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Candidate Statements Executive and Awards Committees 2015
Statements are provided by the candidate
Executive Committee Candidates
Arts and Humanities
Associate Professor, Hispanic and Intalian Studies
Steven Marsh is an associate professor and served as Director of Graduate Studies in the Department of Hispanic and Italian Studies from 2011-2014. He remains actively involved in the department's program, serves on many graduate student committees, and has directed and is directing several PhD dissertations. He was recently invited to deliver the keynote address at the Spanish and Portuguese Graduate Student Conference at Indiana University. A specialist in Spanish cinema his recent work includes having been invited editor of the Journal of Spanish Cultural Studies’ special dossier on Spanish film and spectrality (2015), together with articles in Discourse and Hispanic Review. He is the author of Popular Film Under Franco (Palgrave 2006) and co-editor of Gender and Spanish Film (2004). He has published widely in refereed journals and book collections in US, UK, Chile and Spain. He is currently finishing a new monograph provisionally titled: Spanish Cinema, a Counter-History: Cosmopolitanism, Experimentation,Militancy. He is a member of the editorial collective of the Journal of Spanish Cultural Studies and an editorial committee member (and founding editor) of the journal Studies in Hispanic Cinemas.
Associate Professor, English
David Schaafsma is a Professor of English and Director of English Education with a joint appointment in the College of Education. He's published several books in his field, most recently On Narrative Inquiry: Approaches to Language and Literacy Research (2011) and Jane Addams in the Classroom (2014). He was the editor of the leading journal in his field, English Education, and has served in leadership positions in the National Council of Teachers of English.
He was nominated for a Silver Circle Award for Excellence in Teaching and received the Council of Excellence in Teaching and Learning Award (CETL) in the Teaching Recognition Program in 2003. He has served in various capacities for the Faculty Senate. He just completed a rotation on the Graduate College Executive Committee and volunteered to serve again, if elected.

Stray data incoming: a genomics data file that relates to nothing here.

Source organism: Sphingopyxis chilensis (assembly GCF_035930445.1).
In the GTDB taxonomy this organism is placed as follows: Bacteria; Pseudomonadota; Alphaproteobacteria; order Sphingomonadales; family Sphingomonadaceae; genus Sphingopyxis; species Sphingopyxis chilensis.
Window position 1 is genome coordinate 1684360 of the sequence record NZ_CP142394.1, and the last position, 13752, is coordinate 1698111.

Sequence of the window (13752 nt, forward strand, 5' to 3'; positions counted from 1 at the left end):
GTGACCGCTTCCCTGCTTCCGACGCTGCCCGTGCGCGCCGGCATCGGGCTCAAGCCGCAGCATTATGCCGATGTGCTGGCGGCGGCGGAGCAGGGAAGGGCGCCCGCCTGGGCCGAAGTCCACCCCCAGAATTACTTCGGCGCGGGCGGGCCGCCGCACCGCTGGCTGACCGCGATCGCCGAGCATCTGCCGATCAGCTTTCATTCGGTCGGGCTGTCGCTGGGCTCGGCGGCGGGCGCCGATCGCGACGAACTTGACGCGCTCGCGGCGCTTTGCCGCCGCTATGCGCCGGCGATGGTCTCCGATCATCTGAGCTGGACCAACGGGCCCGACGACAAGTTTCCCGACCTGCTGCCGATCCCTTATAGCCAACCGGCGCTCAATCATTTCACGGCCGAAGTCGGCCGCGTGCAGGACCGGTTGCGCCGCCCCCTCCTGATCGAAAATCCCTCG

Cheryl Towler Weese
Associate Professor, Design
Cheryl Towler Weese is a nationally recognized designer and is Director of Graduate Studies and Associate Professor at the School of Design. She has been an active participant at the university level, leading a capstone class of senior undergraduates and working with Executive Associate Chancellor Michael Redding and a campus-wide group of faculty, alumni, staff, and university leadership to research, define, design, and implement a new identity for UIC.
Her professional practice, Studio Blue, serves a national client base of museums and universities, and her work is included in the permanent collections of the Art Institute of Chicago, the Newberry Library, and the Denver Art Museum. She has served on the national board of AIGA, the national organization for design, and in 2013 was awarded the AIGA’s fellow award. As a member of the graduate college executive committee, Cheryl would support the graduate college’s mission, encouraging interdisciplinary collaboration, supporting excellence in graduate education, and encouraging the highest caliber graduate applicants across the campus.
Behavioral and Social Sciences
Anna C. Roosevelt
Anna C. Roosevelt is a four-field anthropologist interested in human ecology and evolution, the peopling of the Americas, tropical forest peoples, hunter-gatherers, self-organization, iconography in ritual and propaganda, Subsaharan African kingdoms, and social Darwinism in European colonialism and in early museums. She supports UIC's commitment to diversity, community, and excellence.